Standardizing our input features to a mean of zero and variance of one puts the parameters at a similar scale. Training neural networks become difficult as the distribution of each layer’s inputs changes while training.
The network training converges faster if its weights are linearly transformed to have zero means and unit variances. It’s not always necessary that zero mean and unit variance for the hidden layer values is best, but there are chances that any other distribution might be better too.
Batch normalization makes sure that the values of hidden units have standardized mean and variance. Using batch normalization, you can consistently accelerate and converge very deep networks possible to train networks with over 100 layers.
The data begins to pass through layers, the values will begin to shift as the layer transformations are performed. Normalizing the outputs from a layer ensures that the scale stays in a specific range as the data flows through the network from input to output.
We add batch normalization to our network for normalizing the data again after it has passed through one or more layers.
BatchNorm layer calculates the mean and standard deviation with respect to the batch at the time normalization is applied. This is opposed to the entire dataset with dataset normalization.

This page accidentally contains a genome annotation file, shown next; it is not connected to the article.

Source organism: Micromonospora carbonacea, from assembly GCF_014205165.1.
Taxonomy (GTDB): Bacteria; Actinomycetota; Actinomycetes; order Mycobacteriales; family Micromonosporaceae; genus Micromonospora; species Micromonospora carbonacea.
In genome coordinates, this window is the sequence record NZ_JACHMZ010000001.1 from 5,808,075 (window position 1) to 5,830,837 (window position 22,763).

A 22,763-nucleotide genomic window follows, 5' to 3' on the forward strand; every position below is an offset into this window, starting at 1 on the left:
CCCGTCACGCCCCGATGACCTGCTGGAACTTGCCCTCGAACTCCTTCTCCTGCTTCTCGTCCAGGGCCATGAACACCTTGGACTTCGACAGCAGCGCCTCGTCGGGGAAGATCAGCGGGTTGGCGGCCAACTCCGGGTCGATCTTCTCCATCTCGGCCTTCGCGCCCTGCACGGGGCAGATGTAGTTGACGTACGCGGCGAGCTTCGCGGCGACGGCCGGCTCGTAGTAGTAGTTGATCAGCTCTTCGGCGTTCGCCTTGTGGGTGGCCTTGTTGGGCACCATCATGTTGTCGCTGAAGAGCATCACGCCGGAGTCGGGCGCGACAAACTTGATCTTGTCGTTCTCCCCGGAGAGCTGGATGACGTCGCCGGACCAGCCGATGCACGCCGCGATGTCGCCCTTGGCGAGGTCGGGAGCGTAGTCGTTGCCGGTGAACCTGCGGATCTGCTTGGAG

torch.nn.BatchNorm2d(num_features, eps=1e-05, momentum=0.1, affine=True, track_running_stats=True, device=None, dtype=None)
To see how batch normalization works we will build a neural network using Pytorch and test it on the MNIST data set. Using
torch.nn.BatchNorm2d , we can implement batch normalization. It takes input as
num_features which is equal to the number of out-channels of the layer above it.
class Net(nn.Module): def __init__(self): super(Net,self).__init__() self.conv1=nn.Conv2d(1,32,3,1) self.conv1_bn=nn.BatchNorm2d(32) self.conv2=nn.Conv2d(32,64,3,1) self.conv2_bn=nn.BatchNorm2d(64) self.dropout1=nn.Dropout(0.25) self.fc1=nn.Linear(9216,128) self.fc1_bn=nn.BatchNorm1d(128) self.fc2=nn.Linear(128,10) def forward(self,x): x=self.conv1(x) x=F.relu(self.conv1_bn(x)) x=self.conv2(x) x=F.relu(self.conv2_bn(x)) x=F.max_pool2d(x,2) x=self.dropout1(x) x=torch.flatten(x,1) x=self.fc1(x) x=F.relu(self.fc1_bn(x)) x=self.fc2(x) output=F.log_softmax(x,dim=1) return output
BatchNorm layer uses to distribute the data uniformly across a mean that the network sees best, before squashing it by the activation function. Without the BatchNorm, the activations could over or undershoot, depending on the squashing function though.
The BatchNorm layer is usually added before ReLU as mentioned in the Batch Normalization paper. But there is no real standard being followed as to where to add a BatchNorm layer. You can experiment with different settings and you may find different performances for each setting.
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